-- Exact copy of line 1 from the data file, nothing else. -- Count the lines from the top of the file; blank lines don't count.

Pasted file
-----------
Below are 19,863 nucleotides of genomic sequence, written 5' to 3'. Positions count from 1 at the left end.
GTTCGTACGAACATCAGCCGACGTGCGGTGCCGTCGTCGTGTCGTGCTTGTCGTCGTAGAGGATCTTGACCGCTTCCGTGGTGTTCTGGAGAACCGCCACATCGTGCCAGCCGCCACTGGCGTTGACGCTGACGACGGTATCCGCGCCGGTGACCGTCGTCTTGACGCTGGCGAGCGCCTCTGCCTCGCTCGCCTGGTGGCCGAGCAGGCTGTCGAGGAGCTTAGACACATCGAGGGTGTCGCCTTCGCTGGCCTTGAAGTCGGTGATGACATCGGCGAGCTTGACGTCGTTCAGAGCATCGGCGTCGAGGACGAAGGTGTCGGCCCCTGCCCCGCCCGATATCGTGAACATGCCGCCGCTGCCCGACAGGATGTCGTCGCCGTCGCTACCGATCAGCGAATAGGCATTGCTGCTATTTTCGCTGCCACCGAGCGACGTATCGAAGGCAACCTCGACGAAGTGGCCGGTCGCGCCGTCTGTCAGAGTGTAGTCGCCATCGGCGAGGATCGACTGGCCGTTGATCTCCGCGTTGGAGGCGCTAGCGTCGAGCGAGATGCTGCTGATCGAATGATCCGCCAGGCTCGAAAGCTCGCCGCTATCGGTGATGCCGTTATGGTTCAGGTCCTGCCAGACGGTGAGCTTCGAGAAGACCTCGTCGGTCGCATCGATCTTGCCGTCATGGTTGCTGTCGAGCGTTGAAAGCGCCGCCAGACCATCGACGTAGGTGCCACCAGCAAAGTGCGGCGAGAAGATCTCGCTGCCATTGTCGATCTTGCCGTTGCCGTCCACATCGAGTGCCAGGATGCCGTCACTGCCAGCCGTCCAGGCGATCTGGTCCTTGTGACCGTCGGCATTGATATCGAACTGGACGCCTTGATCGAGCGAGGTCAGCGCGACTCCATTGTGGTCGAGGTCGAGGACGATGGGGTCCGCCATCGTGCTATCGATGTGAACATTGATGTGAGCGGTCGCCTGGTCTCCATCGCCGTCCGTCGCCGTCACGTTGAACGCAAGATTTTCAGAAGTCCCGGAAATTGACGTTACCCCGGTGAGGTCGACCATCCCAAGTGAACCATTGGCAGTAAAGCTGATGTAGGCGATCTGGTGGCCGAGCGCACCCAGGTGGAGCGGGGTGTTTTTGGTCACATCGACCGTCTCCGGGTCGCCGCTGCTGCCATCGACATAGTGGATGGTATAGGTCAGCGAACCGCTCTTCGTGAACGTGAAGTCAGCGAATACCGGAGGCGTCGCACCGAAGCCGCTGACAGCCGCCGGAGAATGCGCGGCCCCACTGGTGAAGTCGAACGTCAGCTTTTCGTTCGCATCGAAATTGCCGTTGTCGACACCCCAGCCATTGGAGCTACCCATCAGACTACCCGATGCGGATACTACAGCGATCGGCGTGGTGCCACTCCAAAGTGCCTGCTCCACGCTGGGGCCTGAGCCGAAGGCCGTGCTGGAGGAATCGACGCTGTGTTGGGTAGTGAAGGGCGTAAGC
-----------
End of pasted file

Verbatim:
Below are 19,863 nucleotides of genomic sequence, written 5' to 3'. Positions count from 1 at the left end.